4. Use it wisely - You are by far the biggest threat to Young Life in your local community. I’m speaking directly to your use of social media. The things you post represent not just you but Young Life in your community. Be wise to how you use these incredible new social mediums. Give thoughts to the accounts you follow or retweet on Twitter. Think about the images in your Instagram account and are they clear or is there room for interpretation or fabrication.

You will help us as a mission get better when it comes to using technology in ministry. We want to get better, we have to get better but we also have to do what we’ve always done…bring the Gospel to local kids. This is my question to you - does your use of technology present the Gospel?

I want to end with this: Thank you for joining the Young Life staff. Kids in your community long for someone to come alongside them and care for them. Most of all, they long to see hope in someone’s life and local kids will see that in you as you seek to follow Jesus.

Loving God changes your leadership

When we identify ourselves with Jesus Christ there has to be a reflection of Him in our leadership regardless of our profession.  

Here are a couple of reasons why loving Jesus changes everything in leadership.

  • We are never complete - We are reminded that Jesus is carrying on the work to completion instead of us forcing ourselves to be complete.  This self perspective allows us to view others through the same lens, they are works in progress.  Since we have experienced spiritual growth ourselves we leave space for those we lead and care for to also experience spiritual growth.
  • Failure is an option - The worst place to work is an environment that lacks grace.  If everyone you lead is terrified to fail then imagination is being stifled and risk is being minimized.  You can't expect people to hit home runs when they don't have permission to swing for the fences.  Grace is to the Christ follower as the spine is to the human body, without it we can't stand and we certainly can't move a new direction.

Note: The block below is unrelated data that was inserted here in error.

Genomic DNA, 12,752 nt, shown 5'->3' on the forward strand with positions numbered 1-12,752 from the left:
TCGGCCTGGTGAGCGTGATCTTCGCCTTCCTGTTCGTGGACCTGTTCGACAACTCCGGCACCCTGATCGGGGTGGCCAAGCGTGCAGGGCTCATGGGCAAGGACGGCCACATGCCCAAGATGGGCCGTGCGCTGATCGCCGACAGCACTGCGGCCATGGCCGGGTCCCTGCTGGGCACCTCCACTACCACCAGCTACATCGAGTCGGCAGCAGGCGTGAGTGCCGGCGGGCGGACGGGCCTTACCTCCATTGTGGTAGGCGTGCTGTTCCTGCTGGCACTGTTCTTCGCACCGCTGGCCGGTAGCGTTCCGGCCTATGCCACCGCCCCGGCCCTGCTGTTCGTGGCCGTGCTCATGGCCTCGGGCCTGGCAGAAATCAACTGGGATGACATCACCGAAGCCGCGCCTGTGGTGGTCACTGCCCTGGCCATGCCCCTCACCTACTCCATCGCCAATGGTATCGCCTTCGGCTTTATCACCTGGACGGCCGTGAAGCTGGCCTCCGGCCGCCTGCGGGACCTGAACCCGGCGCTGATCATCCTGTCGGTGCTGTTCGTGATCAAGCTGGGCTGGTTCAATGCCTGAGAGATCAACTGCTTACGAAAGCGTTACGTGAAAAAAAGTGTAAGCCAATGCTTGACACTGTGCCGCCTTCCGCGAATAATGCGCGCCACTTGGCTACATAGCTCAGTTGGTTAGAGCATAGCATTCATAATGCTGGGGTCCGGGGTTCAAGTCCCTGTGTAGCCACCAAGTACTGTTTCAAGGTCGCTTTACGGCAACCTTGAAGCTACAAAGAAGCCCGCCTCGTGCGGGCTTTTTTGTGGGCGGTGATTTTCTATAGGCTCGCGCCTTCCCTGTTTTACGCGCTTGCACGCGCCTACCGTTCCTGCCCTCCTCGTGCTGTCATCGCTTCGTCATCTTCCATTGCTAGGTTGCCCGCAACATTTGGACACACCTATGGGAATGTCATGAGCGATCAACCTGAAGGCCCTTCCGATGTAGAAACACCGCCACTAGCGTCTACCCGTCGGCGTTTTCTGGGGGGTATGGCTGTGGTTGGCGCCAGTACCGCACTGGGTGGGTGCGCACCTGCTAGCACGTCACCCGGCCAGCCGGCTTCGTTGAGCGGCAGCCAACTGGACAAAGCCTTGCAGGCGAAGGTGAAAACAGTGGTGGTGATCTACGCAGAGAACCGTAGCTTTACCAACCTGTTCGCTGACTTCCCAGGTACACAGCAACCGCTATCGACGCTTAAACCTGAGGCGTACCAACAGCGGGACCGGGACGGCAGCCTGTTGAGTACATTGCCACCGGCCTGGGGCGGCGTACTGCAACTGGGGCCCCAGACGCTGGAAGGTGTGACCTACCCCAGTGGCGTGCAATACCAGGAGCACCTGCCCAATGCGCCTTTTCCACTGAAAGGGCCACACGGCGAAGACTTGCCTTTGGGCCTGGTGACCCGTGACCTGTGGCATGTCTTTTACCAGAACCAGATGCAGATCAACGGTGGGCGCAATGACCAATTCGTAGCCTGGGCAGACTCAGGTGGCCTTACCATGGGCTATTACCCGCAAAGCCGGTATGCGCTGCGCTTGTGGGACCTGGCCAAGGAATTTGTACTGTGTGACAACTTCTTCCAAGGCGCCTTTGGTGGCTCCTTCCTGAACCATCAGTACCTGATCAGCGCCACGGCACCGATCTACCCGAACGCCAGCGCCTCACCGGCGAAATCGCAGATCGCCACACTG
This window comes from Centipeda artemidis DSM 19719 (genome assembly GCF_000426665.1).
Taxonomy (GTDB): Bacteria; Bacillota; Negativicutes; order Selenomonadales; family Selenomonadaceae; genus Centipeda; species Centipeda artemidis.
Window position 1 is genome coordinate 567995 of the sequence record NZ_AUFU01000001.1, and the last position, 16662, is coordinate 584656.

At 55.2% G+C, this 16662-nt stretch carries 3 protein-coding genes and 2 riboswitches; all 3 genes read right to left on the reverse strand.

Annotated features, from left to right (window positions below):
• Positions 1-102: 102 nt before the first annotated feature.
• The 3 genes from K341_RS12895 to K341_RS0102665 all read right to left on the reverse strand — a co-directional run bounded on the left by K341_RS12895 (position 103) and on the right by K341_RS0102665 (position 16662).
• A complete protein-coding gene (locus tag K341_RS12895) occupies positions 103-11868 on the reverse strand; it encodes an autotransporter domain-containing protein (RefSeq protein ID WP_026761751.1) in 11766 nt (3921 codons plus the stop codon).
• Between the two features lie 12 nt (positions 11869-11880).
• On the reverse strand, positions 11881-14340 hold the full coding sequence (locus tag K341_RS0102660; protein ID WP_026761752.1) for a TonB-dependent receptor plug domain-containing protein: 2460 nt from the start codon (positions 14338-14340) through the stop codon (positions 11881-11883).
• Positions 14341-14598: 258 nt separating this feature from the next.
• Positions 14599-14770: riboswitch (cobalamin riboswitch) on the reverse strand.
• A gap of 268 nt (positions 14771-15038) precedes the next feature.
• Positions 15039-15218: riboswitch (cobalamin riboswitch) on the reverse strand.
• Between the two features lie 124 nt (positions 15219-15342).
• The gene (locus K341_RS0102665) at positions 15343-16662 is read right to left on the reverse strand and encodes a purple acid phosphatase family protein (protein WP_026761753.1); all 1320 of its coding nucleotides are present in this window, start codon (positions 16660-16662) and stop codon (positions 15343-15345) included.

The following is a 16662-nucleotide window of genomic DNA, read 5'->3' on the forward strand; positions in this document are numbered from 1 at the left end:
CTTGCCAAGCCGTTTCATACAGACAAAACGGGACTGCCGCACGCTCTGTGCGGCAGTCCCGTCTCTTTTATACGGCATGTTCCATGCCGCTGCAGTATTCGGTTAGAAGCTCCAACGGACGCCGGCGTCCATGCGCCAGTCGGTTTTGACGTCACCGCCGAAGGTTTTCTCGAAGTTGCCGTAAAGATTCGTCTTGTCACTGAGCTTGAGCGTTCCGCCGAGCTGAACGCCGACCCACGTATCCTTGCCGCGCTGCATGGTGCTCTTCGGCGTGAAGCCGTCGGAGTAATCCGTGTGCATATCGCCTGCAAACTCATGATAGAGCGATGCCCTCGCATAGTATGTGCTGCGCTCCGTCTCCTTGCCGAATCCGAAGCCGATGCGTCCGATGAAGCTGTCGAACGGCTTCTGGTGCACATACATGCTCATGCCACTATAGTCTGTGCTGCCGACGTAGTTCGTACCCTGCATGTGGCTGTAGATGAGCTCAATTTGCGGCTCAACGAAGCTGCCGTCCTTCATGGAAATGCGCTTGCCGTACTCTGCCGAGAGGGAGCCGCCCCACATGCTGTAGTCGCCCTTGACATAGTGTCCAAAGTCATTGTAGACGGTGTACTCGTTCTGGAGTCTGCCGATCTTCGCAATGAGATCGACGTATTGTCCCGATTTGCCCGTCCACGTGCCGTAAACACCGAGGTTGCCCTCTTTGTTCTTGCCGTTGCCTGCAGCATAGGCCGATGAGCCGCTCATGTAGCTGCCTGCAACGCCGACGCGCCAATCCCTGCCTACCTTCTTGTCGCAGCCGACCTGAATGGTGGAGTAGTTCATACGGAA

• Operating through thanks - Out of thanks to God we seek gain for God's people instead of our own gain.  Out of a thankful heart we desire to share God's love, His compassion, His fellowship, and His mercy.  Leaders that our thankful for these things desire to share them with others.
  • Give generously - Christ following leaders do not seek praise for themselves, instead they seek praise for God.  This allows leaders to give generously because we desire it to be a blessing from God and not the work of our own hands, it was never about us in the first place.  If it's not about you, what do you have to lose in being over generous?

How else does loving God change your leadership?

Photo credit to Leah Gregg

IT'S ELECTRIC - spiritual leadership

I've been having a conversation with peers of mine around this question: 

Why does it feel like the spiritual depth of current high school people is not as deep as high school people 10 years ago?

 For those of us leading this generation spiritually I don't think we have embraced the opportunity to lead them electronically.  If we could go back ten years ago a high school kid had the space in their life outside of activities and school work to further their relationship with God.  They might see a Max Lucado book on your shelf and they follow your lead so they asked to borrow it and they begin to read it.  A dialogue was formed around content of the book and spiritual growth was a result.

But what about now?  Where is that space for high school kid today?  That space is lost to catching up on the last five episodes of the Jersey Shore and last nights episode of the Bachelor because of DVR.  Have you stopped to consider the affect DVR has had on the space that a kid used to have for spiritual exploration that led to growth?  Now add Facebook, Twitter, Hulu, Netflix, Skype, and YouTube to the mix.  

Any leader knows that complaining about this new life style is not going to change anything, plus IT'S NOT THEIR FAULT!  But what about if a leader spent a part of his/her day finding online spiritual content to place them on social networks from 5pm to 10pm.  Some people will say, "I've worked all day, I don't want to sit at a computer all night."  Just another reason why every leader should be using a social media dashboard like www.hootsuite.com.  HootSuite allows you to schedule posts to all your social media channels!  If you took the time to find the content you also can take five minutes to schedule them to post on Twitter and Facebook!  We have a new opportunity to put great spiritual content out there for kids to see, digest, and grow as a result.

Who else has experienced this and what are you doing about it?